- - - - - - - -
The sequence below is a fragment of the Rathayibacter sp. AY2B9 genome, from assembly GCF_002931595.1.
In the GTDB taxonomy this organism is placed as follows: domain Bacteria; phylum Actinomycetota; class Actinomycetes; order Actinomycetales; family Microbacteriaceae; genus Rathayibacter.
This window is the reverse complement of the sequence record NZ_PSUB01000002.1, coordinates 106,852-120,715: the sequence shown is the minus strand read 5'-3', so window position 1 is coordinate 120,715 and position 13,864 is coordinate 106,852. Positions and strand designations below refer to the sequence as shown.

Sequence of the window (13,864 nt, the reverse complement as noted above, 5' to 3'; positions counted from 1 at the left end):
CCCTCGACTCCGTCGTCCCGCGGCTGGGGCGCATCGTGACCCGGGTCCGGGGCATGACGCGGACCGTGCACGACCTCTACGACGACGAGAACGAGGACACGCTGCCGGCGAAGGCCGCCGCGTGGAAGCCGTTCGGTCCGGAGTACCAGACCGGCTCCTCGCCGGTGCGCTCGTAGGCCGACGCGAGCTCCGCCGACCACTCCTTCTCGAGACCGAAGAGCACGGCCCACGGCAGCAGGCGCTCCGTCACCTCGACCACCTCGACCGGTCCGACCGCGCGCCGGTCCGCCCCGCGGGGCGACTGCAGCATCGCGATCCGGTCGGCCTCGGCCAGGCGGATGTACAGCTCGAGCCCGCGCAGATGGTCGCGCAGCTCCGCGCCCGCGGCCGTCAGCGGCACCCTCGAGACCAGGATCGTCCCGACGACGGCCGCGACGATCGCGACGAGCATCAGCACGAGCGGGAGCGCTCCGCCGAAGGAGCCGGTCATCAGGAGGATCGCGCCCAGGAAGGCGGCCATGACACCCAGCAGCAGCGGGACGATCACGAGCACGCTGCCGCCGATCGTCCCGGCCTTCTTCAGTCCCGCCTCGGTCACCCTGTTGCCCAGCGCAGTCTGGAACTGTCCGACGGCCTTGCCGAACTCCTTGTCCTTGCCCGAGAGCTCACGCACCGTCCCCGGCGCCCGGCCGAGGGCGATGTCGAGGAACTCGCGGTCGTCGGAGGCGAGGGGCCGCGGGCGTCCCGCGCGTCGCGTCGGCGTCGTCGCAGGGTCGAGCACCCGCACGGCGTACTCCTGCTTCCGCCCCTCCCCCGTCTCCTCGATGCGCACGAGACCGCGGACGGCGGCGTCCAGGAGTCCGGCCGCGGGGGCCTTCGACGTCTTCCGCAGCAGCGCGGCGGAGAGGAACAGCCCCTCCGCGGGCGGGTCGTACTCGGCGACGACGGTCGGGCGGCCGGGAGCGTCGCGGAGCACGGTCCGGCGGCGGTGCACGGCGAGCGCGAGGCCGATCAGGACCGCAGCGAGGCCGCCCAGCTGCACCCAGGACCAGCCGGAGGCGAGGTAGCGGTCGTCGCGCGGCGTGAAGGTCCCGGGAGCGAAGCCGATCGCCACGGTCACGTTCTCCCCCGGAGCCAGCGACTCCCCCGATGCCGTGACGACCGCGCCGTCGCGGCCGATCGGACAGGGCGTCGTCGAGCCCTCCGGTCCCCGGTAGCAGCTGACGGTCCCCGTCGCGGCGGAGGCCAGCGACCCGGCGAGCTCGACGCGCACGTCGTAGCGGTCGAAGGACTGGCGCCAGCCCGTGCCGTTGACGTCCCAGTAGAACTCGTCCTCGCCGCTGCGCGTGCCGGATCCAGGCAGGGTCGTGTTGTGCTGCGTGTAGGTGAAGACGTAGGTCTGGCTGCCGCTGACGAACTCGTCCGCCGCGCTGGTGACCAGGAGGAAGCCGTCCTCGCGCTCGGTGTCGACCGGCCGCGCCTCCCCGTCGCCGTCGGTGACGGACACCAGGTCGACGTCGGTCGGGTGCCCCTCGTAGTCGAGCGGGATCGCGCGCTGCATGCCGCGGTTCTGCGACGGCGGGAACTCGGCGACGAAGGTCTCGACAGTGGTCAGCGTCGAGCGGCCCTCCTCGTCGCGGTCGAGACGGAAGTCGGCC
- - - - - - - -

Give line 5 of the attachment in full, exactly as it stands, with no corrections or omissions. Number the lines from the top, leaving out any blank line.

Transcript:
CCCTCGACTCCGTCGTCCCGCGGCTGGGGCGCATCGTGACCCGGGTCCGGGGCATGACGCGGACCGTGCACGACCTCTACGACGACGAGAACGAGGACACGCTGCCGGCGAAGGCCGCCGCGTGGAAGCCGTTCGGTCCGGAGTACCAGACCGGCTCCTCGCCGGTGCGCTCGTAGGCCGACGCGAGCTCCGCCGACCACTCCTTCTCGAGACCGAAGAGCACGGCCCACGGCAGCAGGCGCTCCGTCACCTCGACCACCTCGACCGGTCCGACCGCGCGCCGGTCCGCCCCGCGGGGCGACTGCAGCATCGCGATCCGGTCGGCCTCGGCCAGGCGGATGTACAGCTCGAGCCCGCGCAGATGGTCGCGCAGCTCCGCGCCCGCGGCCGTCAGCGGCACCCTCGAGACCAGGATCGTCCCGACGACGGCCGCGACGATCGCGACGAGCATCAGCACGAGCGGGAGCGCTCCGCCGAAGGAGCCGGTCATCAGGAGGATCGCGCCCAGGAAGGCGGCCATGACACCCAGCAGCAGCGGGACGATCACGAGCACGCTGCCGCCGATCGTCCCGGCCTTCTTCAGTCCCGCCTCGGTCACCCTGTTGCCCAGCGCAGTCTGGAACTGTCCGACGGCCTTGCCGAACTCCTTGTCCTTGCCCGAGAGCTCACGCACCGTCCCCGGCGCCCGGCCGAGGGCGATGTCGAGGAACTCGCGGTCGTCGGAGGCGAGGGGCCGCGGGCGTCCCGCGCGTCGCGTCGGCGTCGTCGCAGGGTCGAGCACCCGCACGGCGTACTCCTGCTTCCGCCCCTCCCCCGTCTCCTCGATGCGCACGAGACCGCGGACGGCGGCGTCCAGGAGTCCGGCCGCGGGGGCCTTCGACGTCTTCCGCAGCAGCGCGGCGGAGAGGAACAGCCCCTCCGCGGGCGGGTCGTACTCGGCGACGACGGTCGGGCGGCCGGGAGCGTCGCGGAGCACGGTCCGGCGGCGGTGCACGGCGAGCGCGAGGCCGATCAGGACCGCAGCGAGGCCGCCCAGCTGCACCCAGGACCAGCCGGAGGCGAGGTAGCGGTCGTCGCGCGGCGTGAAGGTCCCGGGAGCGAAGCCGATCGCCACGGTCACGTTCTCCCCCGGAGCCAGCGACTCCCCCGATGCCGTGACGACCGCGCCGTCGCGGCCGATCGGACAGGGCGTCGTCGAGCCCTCCGGTCCCCGGTAGCAGCTGACGGTCCCCGTCGCGGCGGAGGCCAGCGACCCGGCGAGCTCGACGCGCACGTCGTAGCGGTCGAAGGACTGGCGCCAGCCCGTGCCGTTGACGTCCCAGTAGAACTCGTCCTCGCCGCTGCGCGTGCCGGATCCAGGCAGGGTCGTGTTGTGCTGCGTGTAGGTGAAGACGTAGGTCTGGCTGCCGCTGACGAACTCGTCCGCCGCGCTGGTGACCAGGAGGAAGCCGTCCTCGCGCTCGGTGTCGACCGGCCGCGCCTCCCCGTCGCCGTCGGTGACGGACACCAGGTCGACGTCGGTCGGGTGCCCCTCGTAGTCGAGCGGGATCGCGCGCTGCATGCCGCGGTTCTGCGACGGCGGGAACTCGGCGACGAAGGTCTCGACAGTGGTCAGCGTCGAGCGGCCCTCCTCGTCGCGGTCGAGACGGAAGTCGGCC